8. In browsing your past blogs, it was interesting to see where your interests took you…..Ojai houses, dolls, tiles, etc. It was a confirmation of why your work is such a draw to me. I love Ojai houses, collect dolls, took a tile painting class and made a mural for my brother with a design inspired by a Russian book illustrator (Biliban….can’t remember how it was spelled) but very much like something you would like). My interest in handwork goes back to the 70’s but after 17 years of elementary teaching with NO time to do handwork, it is exciting now to return to it. My early work was for my son….did 11 appliqued pictures from a Margot Austin illustrated Mother Goose book from when I was 2 and 13 needlepoint pillows, 2 outfits for him with bibs containing 2 more illustrations translated into embroidery. The book’s main illustrations were all incorporated. Your nursery rhyme books are adorable and take me back to those days of Mother Goose work.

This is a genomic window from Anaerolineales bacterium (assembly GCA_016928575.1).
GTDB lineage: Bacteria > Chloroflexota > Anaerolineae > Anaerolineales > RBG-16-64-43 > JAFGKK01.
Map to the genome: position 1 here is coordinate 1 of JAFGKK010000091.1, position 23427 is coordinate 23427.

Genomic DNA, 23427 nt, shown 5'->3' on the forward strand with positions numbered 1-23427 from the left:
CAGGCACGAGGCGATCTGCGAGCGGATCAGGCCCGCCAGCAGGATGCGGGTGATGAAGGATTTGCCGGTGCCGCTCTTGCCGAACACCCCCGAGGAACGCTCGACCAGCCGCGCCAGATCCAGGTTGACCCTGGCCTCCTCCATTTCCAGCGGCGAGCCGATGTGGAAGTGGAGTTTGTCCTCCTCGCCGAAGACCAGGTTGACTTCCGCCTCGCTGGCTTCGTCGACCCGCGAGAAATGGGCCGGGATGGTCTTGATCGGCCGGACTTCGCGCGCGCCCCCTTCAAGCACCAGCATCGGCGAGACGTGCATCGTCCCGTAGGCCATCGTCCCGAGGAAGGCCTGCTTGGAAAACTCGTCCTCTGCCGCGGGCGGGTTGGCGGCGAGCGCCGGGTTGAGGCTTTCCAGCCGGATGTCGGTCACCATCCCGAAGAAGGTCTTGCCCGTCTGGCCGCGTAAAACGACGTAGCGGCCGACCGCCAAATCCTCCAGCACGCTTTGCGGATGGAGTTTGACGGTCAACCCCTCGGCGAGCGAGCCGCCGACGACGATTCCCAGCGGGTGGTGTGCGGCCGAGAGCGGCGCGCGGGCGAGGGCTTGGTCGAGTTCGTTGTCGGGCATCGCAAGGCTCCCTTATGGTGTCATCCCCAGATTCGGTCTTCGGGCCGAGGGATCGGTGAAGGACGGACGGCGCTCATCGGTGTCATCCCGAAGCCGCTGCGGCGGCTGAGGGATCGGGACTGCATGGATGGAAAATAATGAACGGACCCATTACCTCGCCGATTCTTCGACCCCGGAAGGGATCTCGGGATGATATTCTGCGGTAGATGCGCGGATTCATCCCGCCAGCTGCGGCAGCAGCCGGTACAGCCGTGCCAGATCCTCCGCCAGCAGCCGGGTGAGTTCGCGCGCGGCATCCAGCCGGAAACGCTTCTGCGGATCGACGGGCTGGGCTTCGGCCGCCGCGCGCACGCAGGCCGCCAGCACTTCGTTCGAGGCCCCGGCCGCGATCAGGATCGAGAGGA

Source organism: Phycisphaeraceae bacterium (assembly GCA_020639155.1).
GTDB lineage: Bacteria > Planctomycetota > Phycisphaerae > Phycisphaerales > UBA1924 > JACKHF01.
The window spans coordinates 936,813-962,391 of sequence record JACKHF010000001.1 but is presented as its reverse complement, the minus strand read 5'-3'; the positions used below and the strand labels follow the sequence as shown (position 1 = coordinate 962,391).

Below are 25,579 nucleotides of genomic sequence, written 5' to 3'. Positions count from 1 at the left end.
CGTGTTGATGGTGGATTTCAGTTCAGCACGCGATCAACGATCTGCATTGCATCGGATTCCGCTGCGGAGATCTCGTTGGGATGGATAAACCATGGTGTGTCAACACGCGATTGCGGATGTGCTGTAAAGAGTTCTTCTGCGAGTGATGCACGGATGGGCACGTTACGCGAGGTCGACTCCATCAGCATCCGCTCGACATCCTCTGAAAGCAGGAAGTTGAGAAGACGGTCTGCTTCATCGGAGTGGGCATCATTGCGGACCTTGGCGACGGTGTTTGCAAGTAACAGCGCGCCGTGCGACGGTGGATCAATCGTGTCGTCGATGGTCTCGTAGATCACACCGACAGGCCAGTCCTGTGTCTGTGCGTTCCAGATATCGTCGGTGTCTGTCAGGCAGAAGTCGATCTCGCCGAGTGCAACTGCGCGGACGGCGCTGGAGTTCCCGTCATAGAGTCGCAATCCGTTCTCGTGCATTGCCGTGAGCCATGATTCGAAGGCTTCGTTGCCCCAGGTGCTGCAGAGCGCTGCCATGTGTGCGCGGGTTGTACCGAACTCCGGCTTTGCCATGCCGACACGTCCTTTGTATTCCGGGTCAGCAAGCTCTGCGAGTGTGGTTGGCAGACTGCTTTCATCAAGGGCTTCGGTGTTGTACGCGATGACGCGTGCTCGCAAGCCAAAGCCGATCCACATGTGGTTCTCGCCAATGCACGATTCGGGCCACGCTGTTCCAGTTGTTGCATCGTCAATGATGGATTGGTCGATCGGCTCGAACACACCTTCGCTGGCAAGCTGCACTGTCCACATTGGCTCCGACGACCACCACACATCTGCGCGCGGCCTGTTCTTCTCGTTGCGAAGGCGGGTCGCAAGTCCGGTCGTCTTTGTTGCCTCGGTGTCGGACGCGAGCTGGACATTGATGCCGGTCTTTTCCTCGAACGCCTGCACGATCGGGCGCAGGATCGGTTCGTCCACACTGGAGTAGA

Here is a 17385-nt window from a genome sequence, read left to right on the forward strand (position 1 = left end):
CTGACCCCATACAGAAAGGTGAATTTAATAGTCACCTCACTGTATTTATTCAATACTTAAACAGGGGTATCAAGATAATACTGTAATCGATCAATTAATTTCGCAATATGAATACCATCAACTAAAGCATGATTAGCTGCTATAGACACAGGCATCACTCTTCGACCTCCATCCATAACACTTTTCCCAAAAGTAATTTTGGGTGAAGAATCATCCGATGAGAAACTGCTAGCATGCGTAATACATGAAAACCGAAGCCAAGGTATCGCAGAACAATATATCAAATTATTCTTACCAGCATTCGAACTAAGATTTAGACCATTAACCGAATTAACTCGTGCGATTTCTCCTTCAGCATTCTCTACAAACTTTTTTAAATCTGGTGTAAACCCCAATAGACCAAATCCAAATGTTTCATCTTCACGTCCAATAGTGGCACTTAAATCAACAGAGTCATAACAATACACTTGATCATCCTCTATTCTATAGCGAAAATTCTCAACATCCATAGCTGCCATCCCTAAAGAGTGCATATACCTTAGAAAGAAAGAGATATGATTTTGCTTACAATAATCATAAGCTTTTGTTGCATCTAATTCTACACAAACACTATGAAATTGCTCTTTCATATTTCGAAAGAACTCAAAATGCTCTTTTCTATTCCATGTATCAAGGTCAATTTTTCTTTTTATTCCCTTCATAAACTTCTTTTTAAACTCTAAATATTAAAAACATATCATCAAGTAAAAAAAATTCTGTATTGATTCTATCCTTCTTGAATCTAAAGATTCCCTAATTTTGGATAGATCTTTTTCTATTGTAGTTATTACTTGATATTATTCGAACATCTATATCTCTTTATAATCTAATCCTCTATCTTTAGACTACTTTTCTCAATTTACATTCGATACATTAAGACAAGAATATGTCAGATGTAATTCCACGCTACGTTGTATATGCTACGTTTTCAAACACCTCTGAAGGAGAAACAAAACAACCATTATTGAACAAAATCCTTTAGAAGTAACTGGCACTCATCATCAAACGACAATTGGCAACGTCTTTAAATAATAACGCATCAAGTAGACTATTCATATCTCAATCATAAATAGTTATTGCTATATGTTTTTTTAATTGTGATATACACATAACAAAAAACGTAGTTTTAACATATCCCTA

9. this is a wonderful idea! sometimes i think the ideas one comes up with to “make do” turn out to be far superior to the original ideas…i think these have so much charm and the drawings themselves are just dear.

  10. Salley these “tiles” are so beautiful and look just like tiles! I made some very simple stain glass windows for a small bathroom in our first little home and then painted some of the plain white tiles with the same simple design and used them for accent tiles! My husband loved it and we had to move from that home as our family grew, but the people that bought the home loved that bathroom! I love all your beautiful work!!

Leave a Reply

Fill in your details below or click an icon to log in:

WordPress.com Logo

You are commenting using your WordPress.com account. Log Out /  Change )

Facebook photo

You are commenting using your Facebook account. Log Out /  Change )

Connecting to %s